It’s been nearly three years since Taylor Momsen surprised everyone by leaving her role on Gossip Girl to concentrate on the full-time job of becoming a goddamn rock star. Three years later and it’s mission accomplished for the 20-year-old St. Louis native, whose rock band, The Pretty Reckless, are gearing up to release their second album, Going to Hell, this March. We recently caught up with Momsen right before the new year to talk about the current state of rock and roll, her feelings about the internet, and why performing music in front of people is basically the greatest job on earth.
Do write anything besides songs?
I started writing when I was younger and it my journal became my companion, and my notebook became my best friend. I was travelling so much that I didn’t have a very normal childhood with like, friends down the street, so I think that’s where it started. But I definitely went from a journal, to songs, to making up stories, and I’m also writing a screenplay right now. It’s like a never ending outlet. Writing inspires writing. So whether you’re writing a story and that inspires a song, or you’re writing about something you did that day and it inspires a story, writing anything inspires writing something that’s hopefully good. And I paint and sculpt and draw.
What kind of painting, drawing and sculpting do you do?
I don’t really have a name for it. It’s more about just keeping my hand moving on the page. I don’t paint for anyone else, just for me. Right now I have a big canvas that I started before tour, not thinking I was going to leave, and now I’m looking at it going, I don’t know what the fuck I was thinking. Painting is more of a personal hobby for me to keep my brain moving and creating, but I don’t really have a style.
Do particular moods affect the way you write?
There’s not a particular mood, but there is a particular mindset when everything in the universe kind of clicks and it’s different every time. It’s kind of magical when it happens. You’re waiting for that moment where it’s quick and you go, Oh that works. Whether it’s nighttime and I’m in a bad mood, or daytime and I’m in a good mood, I’m waiting for all the stars to align and try to come up with something.
I think David Lynch said that you can’t write when you’re sad; that writing is better when you’re happy.
I don’t necessarily agree with that. I don’t think it’s that specific. It’s hard to talk about writing because it comes about differently every song, every line. The only common thread is that you’re waiting to be inspired by something and have everything magically align. You’re waiting for that moment. And it’s different every time it happens.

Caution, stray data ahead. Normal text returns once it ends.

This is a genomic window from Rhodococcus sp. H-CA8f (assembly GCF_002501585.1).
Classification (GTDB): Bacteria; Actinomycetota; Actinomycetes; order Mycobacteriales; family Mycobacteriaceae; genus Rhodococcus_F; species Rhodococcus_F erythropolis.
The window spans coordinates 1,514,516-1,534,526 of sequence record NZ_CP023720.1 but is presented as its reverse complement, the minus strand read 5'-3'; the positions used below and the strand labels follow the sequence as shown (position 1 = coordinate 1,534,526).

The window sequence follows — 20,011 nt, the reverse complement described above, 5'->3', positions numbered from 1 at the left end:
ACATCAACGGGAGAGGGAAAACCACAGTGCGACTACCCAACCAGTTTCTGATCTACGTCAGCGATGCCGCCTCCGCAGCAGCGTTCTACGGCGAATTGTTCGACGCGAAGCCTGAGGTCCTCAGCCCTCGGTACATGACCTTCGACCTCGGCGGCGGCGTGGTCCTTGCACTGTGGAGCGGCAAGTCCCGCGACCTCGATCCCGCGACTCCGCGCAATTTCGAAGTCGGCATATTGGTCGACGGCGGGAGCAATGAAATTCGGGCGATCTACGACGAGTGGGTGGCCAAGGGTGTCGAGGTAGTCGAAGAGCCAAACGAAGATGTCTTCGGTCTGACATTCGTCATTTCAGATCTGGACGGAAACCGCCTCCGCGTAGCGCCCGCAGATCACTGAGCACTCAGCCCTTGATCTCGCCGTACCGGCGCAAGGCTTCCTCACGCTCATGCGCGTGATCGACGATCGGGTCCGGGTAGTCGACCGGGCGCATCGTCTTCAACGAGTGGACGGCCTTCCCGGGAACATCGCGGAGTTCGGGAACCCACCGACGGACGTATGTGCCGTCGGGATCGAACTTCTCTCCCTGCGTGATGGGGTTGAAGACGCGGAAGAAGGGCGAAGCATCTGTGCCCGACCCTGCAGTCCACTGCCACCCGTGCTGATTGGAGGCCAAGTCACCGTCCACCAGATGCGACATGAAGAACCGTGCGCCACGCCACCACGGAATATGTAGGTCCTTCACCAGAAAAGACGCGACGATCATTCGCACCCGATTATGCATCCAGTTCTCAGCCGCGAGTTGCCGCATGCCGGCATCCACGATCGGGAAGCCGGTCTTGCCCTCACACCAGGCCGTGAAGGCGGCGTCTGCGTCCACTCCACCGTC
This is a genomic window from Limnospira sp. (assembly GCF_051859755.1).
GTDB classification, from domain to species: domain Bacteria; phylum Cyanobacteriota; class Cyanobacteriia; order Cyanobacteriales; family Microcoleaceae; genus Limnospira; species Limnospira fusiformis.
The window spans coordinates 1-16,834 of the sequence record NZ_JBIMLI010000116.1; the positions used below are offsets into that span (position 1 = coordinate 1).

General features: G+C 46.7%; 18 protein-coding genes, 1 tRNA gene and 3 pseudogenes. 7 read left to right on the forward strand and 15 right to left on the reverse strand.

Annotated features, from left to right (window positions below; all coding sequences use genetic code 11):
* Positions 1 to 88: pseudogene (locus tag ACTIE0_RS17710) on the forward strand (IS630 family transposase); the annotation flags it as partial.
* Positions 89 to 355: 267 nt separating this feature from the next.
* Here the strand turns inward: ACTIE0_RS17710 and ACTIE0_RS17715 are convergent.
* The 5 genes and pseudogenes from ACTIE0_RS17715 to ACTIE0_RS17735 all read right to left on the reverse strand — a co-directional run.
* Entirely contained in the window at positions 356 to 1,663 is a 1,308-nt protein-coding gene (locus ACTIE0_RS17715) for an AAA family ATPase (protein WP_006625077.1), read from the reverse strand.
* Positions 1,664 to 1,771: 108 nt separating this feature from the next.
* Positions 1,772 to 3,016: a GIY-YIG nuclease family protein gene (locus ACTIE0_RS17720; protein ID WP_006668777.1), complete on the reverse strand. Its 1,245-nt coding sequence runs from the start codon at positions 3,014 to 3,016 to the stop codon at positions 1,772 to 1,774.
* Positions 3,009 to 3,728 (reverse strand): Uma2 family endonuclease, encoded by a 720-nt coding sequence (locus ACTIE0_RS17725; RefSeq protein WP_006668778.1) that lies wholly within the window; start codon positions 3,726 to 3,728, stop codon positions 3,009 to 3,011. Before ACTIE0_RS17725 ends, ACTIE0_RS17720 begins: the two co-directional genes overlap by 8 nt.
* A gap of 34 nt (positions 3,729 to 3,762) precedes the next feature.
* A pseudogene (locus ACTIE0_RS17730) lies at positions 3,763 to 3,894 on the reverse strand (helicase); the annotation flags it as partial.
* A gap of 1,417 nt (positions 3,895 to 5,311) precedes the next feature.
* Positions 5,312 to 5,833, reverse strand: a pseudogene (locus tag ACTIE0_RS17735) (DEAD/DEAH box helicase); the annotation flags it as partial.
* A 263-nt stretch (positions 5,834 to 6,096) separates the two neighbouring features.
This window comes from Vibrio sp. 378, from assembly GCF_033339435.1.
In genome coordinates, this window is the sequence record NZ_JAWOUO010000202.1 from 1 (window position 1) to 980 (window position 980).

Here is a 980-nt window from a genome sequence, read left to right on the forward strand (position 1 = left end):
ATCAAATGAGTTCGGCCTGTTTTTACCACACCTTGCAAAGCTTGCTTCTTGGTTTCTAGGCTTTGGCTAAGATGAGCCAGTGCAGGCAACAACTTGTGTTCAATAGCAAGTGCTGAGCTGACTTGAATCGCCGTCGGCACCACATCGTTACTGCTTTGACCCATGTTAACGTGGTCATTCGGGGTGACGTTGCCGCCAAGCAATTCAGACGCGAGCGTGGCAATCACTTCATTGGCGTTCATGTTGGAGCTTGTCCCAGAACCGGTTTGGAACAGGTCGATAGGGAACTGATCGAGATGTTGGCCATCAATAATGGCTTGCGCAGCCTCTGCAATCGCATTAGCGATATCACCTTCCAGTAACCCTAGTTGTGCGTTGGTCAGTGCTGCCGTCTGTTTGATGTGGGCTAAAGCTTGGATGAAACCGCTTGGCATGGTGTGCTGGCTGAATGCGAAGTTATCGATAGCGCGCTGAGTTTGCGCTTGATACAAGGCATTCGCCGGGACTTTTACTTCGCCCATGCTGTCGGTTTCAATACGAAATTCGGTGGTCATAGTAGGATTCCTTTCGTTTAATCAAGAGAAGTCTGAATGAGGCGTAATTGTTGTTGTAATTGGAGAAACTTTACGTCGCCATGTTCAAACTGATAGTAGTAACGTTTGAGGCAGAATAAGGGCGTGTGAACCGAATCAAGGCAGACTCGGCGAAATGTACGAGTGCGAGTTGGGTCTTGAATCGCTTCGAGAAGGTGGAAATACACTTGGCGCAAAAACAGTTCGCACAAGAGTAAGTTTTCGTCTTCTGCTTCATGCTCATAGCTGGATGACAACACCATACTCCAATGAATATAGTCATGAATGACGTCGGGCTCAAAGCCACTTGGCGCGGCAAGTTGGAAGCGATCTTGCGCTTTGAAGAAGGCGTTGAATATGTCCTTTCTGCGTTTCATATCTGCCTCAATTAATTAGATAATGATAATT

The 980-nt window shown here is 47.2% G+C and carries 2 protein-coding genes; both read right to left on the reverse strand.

In the past you’ve said you’re not a fan of the Internet. Is that still true?
I don’t hate the Internet, I just don’t know how to work it very well. I don’t really care about it all. I don’t really care about living my life on, essentially, a fake life. I mean, the Internet is not real. You close a computer and it no longer exists. So I don’t like to live my life on the Internet by any means, but I also don’t know how to work it, either. I don’t know if it’s just ignorance or if it’s me choosing to not keep up with the trends or caring to keep up. I guess I don’t really care. I’d rather be painting or something.
I think not having a Twitter account, or a Facebook page, is kind of cool.
I think as an artist and as a band, the internet is a really helpful as a promotional tool. I have a Twitter account but it’s for updating the fans and keeping them informed of what we’re doing as a band, but it’s not about my personal life. I don’t live my life on the internet on a day-to-day basis.
As a songwriter and a guitarist, I’m curious as to what holds more weight to you: music or lyrics?
Music, probably, but it has to all be equally good. If any side of the song is lagging then it’s not as good as it can be, so I think they’re both important. But music is what’s going to capture someone first, and the lyrics are what you discover after you’ve heard the song a couple of times. I feel like the lyrics are the hidden gem of a song. It’s not the first thing that you notice when you hear a song for the first time, but it gives you something to delve into after you understand the music. And then you’re like, What is she actually saying there? And then you look it up and you have a whole other side of things to discover in the song.